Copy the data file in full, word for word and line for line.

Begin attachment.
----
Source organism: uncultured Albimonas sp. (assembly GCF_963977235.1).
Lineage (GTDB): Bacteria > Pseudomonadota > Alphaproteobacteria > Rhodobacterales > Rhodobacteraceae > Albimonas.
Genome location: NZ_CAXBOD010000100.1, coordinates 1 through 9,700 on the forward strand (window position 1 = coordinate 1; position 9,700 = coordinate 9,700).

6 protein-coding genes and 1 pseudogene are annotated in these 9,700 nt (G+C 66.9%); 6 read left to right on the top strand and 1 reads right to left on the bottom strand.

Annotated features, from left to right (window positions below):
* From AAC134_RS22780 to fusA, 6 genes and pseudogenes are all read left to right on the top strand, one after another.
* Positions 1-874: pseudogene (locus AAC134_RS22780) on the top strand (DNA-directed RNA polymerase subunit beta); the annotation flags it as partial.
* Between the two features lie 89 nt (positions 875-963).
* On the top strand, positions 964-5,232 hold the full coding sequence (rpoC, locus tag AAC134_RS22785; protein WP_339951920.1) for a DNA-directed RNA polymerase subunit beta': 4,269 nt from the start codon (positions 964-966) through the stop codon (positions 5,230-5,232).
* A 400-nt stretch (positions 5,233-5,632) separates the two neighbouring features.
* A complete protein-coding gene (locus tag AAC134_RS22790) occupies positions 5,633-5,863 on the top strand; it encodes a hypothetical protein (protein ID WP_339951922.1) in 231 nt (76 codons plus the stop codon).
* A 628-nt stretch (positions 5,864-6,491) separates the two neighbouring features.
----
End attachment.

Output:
Source organism: uncultured Albimonas sp. (assembly GCF_963977235.1).
Lineage (GTDB): Bacteria > Pseudomonadota > Alphaproteobacteria > Rhodobacterales > Rhodobacteraceae > Albimonas.
Genome location: NZ_CAXBOD010000100.1, coordinates 1 through 9,700 on the forward strand (window position 1 = coordinate 1; position 9,700 = coordinate 9,700).

6 protein-coding genes and 1 pseudogene are annotated in these 9,700 nt (G+C 66.9%); 6 read left to right on the top strand and 1 reads right to left on the bottom strand.

Annotated features, from left to right (window positions below):
* From AAC134_RS22780 to fusA, 6 genes and pseudogenes are all read left to right on the top strand, one after another.
* Positions 1-874: pseudogene (locus AAC134_RS22780) on the top strand (DNA-directed RNA polymerase subunit beta); the annotation flags it as partial.
* Between the two features lie 89 nt (positions 875-963).
* On the top strand, positions 964-5,232 hold the full coding sequence (rpoC, locus tag AAC134_RS22785; protein WP_339951920.1) for a DNA-directed RNA polymerase subunit beta': 4,269 nt from the start codon (positions 964-966) through the stop codon (positions 5,230-5,232).
* A 400-nt stretch (positions 5,233-5,632) separates the two neighbouring features.
* A complete protein-coding gene (locus tag AAC134_RS22790) occupies positions 5,633-5,863 on the top strand; it encodes a hypothetical protein (protein ID WP_339951922.1) in 231 nt (76 codons plus the stop codon).
* A 628-nt stretch (positions 5,864-6,491) separates the two neighbouring features.